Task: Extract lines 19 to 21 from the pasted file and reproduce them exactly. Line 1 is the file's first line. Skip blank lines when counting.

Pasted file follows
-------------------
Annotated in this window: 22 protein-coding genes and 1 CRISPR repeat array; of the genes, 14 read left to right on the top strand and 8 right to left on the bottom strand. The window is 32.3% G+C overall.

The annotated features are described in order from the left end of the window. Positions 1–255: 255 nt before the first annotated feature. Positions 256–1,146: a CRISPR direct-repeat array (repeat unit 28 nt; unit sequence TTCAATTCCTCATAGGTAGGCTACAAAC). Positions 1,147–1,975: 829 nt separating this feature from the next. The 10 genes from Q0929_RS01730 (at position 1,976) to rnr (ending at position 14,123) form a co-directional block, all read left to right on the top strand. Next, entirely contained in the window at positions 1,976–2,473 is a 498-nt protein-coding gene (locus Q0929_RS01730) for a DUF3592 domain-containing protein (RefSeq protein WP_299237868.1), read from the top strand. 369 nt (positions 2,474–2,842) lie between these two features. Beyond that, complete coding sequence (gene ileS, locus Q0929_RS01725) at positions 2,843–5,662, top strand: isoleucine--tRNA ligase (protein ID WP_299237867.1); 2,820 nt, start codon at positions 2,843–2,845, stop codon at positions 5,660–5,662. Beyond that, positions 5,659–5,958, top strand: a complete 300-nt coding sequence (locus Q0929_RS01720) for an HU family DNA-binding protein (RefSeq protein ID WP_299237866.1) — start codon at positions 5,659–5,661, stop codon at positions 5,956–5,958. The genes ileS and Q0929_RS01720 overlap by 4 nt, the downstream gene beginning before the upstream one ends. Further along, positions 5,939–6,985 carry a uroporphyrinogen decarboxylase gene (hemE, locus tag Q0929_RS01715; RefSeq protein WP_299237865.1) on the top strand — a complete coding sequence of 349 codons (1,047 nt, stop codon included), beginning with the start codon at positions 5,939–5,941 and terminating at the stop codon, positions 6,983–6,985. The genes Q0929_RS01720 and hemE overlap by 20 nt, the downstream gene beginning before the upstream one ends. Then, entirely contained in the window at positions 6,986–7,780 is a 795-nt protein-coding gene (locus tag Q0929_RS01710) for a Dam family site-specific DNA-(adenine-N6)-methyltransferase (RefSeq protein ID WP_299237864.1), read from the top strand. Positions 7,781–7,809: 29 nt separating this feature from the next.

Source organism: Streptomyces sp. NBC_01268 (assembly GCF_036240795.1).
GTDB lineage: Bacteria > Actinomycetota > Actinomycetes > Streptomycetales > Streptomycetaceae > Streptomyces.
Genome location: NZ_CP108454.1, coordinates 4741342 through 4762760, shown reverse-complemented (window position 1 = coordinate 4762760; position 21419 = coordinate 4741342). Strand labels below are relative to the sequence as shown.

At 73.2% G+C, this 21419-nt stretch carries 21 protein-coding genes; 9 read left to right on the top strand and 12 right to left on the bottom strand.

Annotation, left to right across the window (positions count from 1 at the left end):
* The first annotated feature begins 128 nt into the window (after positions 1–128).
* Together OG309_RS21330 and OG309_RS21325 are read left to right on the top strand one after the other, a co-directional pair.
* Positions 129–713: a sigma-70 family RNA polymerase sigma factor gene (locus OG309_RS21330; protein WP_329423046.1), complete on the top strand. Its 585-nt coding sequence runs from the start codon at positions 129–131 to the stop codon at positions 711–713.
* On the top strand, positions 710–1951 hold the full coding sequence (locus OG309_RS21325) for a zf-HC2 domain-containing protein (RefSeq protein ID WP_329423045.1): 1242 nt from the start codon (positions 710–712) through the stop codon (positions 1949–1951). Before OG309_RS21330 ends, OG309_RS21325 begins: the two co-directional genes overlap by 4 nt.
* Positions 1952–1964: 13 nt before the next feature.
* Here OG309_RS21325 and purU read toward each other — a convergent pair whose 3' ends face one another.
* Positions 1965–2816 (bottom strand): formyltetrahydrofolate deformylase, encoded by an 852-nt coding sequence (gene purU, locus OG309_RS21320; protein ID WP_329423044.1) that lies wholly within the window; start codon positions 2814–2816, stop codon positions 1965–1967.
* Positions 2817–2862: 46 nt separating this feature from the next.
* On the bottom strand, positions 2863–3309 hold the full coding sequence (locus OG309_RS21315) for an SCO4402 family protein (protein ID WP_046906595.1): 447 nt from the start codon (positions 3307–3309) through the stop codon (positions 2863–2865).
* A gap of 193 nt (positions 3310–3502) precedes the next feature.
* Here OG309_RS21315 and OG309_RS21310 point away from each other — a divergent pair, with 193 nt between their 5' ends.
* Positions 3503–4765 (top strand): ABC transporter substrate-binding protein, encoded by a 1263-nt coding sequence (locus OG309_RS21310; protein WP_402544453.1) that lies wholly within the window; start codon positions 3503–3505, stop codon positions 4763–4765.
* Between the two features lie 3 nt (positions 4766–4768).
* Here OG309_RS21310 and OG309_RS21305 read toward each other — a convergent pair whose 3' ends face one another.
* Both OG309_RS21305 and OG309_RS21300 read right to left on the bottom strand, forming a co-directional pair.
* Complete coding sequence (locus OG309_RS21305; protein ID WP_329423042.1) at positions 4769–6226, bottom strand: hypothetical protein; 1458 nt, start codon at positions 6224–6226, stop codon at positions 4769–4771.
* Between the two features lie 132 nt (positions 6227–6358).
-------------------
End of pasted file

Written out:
* Positions 3503–4765 (top strand): ABC transporter substrate-binding protein, encoded by a 1263-nt coding sequence (locus OG309_RS21310; protein WP_402544453.1) that lies wholly within the window; start codon positions 3503–3505, stop codon positions 4763–4765.
* Between the two features lie 3 nt (positions 4766–4768).
* Here OG309_RS21310 and OG309_RS21305 read toward each other — a convergent pair whose 3' ends face one another.